A three-step solution to sitting too much

1. Reduce 

​Think honestly about how long you sit each day. Include car trips, commuting, desk time and end-of-day relaxation. See if there are natural ways to break up the time you spend sedentary, and then decide how often you will commit to getting up and moving around. Add reminders in your phone or computer.  

If you’re an evening sitter, perhaps you add one small movement activity then. Here in Ann Arbor, there’s no way an evening walk appeals to me in winter, but I commit to moving around my home more. If I can, I schedule a couple of extra evening exercise classes each week until the weather warms up.  

2. Strategize

Focusing on some key areas of your body with specific exercises can help you mitigate the effects of sitting on your spine, shoulders, hips and back. Below are simple stretches that are safe to repeat throughout your day to help keep your postural muscles active and your body balanced. Be sure to include a well-rounded workout routine that includes mobility, strength and cardio-training.  

3. Vary

Vary your position throughout the day. If you can, stand (with good posture!) for part of your work day and shift your weight gently to keep moving. You may love to do something like running, dance, yoga or walking, so bring more of it into your life. If movement is tough because of an ache or a pain, see your doctor to get some support. Quite often, adding a regular mindful movement program like Pilates—which builds mobility, flexibility, and strength—can help you unravel your issues and keep you safe and injury-free.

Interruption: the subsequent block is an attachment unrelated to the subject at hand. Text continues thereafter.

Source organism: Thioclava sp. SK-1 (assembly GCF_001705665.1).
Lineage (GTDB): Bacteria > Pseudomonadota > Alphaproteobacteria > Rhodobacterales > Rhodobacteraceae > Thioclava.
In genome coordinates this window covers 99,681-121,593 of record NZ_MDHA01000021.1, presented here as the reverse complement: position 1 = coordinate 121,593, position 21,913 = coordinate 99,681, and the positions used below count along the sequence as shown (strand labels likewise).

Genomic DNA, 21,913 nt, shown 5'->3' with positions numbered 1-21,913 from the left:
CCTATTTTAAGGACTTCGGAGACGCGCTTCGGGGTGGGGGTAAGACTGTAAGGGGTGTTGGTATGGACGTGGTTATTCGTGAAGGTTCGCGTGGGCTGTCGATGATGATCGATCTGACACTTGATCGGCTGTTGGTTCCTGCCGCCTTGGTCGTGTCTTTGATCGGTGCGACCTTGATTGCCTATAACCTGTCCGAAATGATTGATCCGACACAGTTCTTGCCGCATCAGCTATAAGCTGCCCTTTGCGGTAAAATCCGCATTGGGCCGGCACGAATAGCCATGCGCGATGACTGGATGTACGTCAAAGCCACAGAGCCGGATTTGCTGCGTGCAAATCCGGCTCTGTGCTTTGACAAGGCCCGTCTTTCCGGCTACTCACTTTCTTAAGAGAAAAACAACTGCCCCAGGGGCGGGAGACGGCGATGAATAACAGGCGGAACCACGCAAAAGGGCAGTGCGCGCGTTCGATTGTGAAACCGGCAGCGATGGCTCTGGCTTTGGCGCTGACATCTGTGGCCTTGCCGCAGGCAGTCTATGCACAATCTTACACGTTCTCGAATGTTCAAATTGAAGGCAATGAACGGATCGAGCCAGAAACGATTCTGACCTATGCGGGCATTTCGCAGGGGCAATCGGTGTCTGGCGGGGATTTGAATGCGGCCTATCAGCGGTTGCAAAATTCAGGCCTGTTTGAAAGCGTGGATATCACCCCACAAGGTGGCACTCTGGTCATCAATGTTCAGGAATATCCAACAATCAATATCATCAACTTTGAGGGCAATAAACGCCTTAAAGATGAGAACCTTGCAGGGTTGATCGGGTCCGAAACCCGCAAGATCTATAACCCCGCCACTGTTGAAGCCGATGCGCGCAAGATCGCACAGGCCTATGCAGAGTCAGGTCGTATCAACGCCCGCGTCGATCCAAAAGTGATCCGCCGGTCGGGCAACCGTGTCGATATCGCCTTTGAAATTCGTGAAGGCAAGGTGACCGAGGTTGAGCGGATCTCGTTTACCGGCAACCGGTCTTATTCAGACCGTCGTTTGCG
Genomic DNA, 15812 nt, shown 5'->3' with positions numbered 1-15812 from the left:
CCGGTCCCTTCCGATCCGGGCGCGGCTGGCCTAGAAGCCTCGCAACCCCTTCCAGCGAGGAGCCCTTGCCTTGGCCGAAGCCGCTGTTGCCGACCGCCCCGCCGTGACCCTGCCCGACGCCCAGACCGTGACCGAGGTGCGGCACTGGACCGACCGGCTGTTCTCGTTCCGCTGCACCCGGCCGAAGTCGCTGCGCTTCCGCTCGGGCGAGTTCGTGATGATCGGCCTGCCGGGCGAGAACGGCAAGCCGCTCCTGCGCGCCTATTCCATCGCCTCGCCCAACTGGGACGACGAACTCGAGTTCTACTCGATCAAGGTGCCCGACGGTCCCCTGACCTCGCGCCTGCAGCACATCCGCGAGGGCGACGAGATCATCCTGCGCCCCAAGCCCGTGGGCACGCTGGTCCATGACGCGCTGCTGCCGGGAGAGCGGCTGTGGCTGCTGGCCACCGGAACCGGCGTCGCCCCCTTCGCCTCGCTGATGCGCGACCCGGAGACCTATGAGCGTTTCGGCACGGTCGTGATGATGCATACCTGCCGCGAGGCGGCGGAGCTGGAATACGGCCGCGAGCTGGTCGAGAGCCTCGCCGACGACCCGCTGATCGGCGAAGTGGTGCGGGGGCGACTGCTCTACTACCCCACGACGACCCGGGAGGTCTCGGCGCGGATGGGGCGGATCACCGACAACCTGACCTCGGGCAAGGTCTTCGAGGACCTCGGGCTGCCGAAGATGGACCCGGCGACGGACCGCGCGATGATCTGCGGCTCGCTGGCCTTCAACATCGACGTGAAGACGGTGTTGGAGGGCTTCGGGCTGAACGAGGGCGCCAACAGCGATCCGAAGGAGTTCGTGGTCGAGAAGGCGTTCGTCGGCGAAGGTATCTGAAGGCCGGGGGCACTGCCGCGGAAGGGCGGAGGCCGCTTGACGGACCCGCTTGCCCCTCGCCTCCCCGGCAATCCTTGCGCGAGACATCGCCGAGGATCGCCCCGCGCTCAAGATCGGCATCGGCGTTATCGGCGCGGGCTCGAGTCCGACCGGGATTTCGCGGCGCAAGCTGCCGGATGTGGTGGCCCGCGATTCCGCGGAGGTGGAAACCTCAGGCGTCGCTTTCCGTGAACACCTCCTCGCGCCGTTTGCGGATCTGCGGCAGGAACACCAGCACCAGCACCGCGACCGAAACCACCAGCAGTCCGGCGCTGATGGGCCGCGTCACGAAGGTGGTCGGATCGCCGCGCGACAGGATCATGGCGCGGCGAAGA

Easy Activity Breaks After Sitting Too Long

We’re sharing a short video with 9 exercises perfect for maintaining movement throughout your spine. Once you are familiar with these exercises, you can effortlessly vary your routine. Use the exercises separately to insert feel-good breaks for your mind and body as needed throughout the day. Be sure that one or more of your daily breaks includes a brisk walk!


Positive effects to last a lifetime

Taking time and care to move during the day will create positive effects over a lifetime and help you continue to be active in ways that you love. Ready for more? Visit our YouTube Channel for a variety of workout options or register for one of our livestream classes.

MOVE Wellness can help you improve mobility, flexibility and strength. You can start now with an in-studio introductory session or a free trial of our livestream class offerings.

Elaine Economou is co-founder, President & CEO of MOVE Wellness Studios Fitness & Wellness, located in Ann Arbor, MI. Elaine holds certification through the Pilates Method Alliance, STOTT PILATES and the GYROTONIC® and GYROKINESIS® Methods. She has received additional training as a Wellcoaches™ trained Wellness Coach and TRX Suspension Trainer and Total Barre Instructor.



0 replies

Leave a Reply

Want to join the discussion?
Feel free to contribute!

Leave a Reply